1:40-3. Organization and Management

(a) Vicinage Organization and Management. Pursuant to these rules and Supreme Court guidelines, the Assignment Judge of each vicinage shall have overall responsibility for CDR programs, including their development and oversight, continuing relations with the Bar to secure the effectiveness of these programs, and mechanisms to educate judges, attorneys, staff, and the public on the benefits of CDR. The Assignment Judge shall appoint a CDR coordinator to assist in the oversight, coordination and management of the vicinage CDR programs. The Assignment Judge shall maintain, pursuant to these rules, all required rosters of neutrals except the roster of statewide civil, general equity, and probate action mediators.

(b) Statewide Organization and Management. The Administrative Office of the Courts shall have the responsibility (1) to promote uniformity and quality of CDR programs in all vicinages, (2) to monitor and evaluate vicinage CDR programs and assist CDR Coordinators in implementing them; (3) to serve as a clearinghouse for ideas, issues, and new trends relating to CDR, both in New Jersey and in other jurisdictions; (4) to develop CDR pilot projects to meet new needs; (5) to monitor training and continuing education programs for neutrals; and (6) to institutionalize relationships relating to CDR with the bar, universities, the Marie L. Garibaldi ADR Inn of Court, and private providers of CDR services. The Administrative Office of the Courts shall maintain the statewide roster of civil, general equity, and probate action mediators.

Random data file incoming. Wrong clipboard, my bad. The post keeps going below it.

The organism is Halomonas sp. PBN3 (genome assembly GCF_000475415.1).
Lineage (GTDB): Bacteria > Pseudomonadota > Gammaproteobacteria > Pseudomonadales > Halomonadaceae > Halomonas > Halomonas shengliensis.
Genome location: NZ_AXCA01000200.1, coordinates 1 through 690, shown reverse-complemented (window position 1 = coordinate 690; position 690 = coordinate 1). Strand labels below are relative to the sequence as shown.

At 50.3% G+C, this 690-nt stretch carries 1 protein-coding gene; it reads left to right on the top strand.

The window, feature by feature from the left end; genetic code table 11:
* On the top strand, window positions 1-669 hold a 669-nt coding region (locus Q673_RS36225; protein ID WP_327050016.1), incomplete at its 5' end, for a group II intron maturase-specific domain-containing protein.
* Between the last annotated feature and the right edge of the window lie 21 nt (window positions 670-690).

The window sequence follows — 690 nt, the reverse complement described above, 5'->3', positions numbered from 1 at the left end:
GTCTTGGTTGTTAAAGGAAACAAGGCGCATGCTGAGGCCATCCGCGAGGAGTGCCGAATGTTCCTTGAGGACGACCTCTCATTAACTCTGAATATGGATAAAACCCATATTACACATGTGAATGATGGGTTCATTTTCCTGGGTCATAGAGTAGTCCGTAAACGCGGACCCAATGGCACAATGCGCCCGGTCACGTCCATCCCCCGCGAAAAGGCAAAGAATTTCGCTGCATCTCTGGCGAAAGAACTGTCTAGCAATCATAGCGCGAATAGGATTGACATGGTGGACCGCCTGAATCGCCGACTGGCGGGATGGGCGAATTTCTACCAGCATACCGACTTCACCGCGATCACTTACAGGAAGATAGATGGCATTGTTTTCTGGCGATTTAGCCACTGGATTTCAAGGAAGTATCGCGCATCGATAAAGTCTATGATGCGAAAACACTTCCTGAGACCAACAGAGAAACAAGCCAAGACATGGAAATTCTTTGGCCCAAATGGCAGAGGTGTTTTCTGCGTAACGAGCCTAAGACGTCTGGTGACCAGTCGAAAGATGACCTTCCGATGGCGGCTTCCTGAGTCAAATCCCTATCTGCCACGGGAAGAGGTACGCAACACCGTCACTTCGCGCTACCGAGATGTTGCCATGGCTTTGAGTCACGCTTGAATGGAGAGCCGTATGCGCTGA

1:40-4. Mediation-General Rules

(a) Referral to Mediation. Except as otherwise provided by these rules, a Superior Court or Municipal Court judge may require the parties to attend a mediation session at any time following the filing of a complaint.

(b) Compensation and Payment of Mediators. Parties in Superior Court, except in the Special Civil Part, assigned to mediation pursuant to this rule shall equally share the fees and expenses of the mediator on an ongoing basis, subject to court review and allocation to create equity. Any fee or expense of the mediator shall be waived in cases, as to those parties exempt, pursuant to Rule 1:13-2(a). A party may opt out of the mediation process after the mediator has expended three hours of service, which shall include preparation and the first mediation session, and which shall be at no cost to the parties. Fees shall be as determined by the mediator and the parties. Failure to pay the mediator may result in an order by the court to pay and imposing appropriate sanctions.

(c) Confidentiality. Except as otherwise provided by this rule and unless the parties otherwise consent, no disclosure made by a party during mediation shall be admitted as evidence against that party in any civil, criminal, or quasi-criminal proceeding. A party may, however, establish the substance of the disclosure in any such proceeding by independent evidence. A mediator has the duty to disclose to a proper authority information obtained at a mediation session on the reasonable belief that such disclosure will prevent a participant from committing a criminal or illegal act likely to result in death or serious bodily harm. No mediator may participate in any subsequent hearing or trial of the mediated matter or appear as witness or counsel for any person in the same or any related matter. A lawyer representing a client at a mediation session shall be governed by the provisions of RPC 1.6.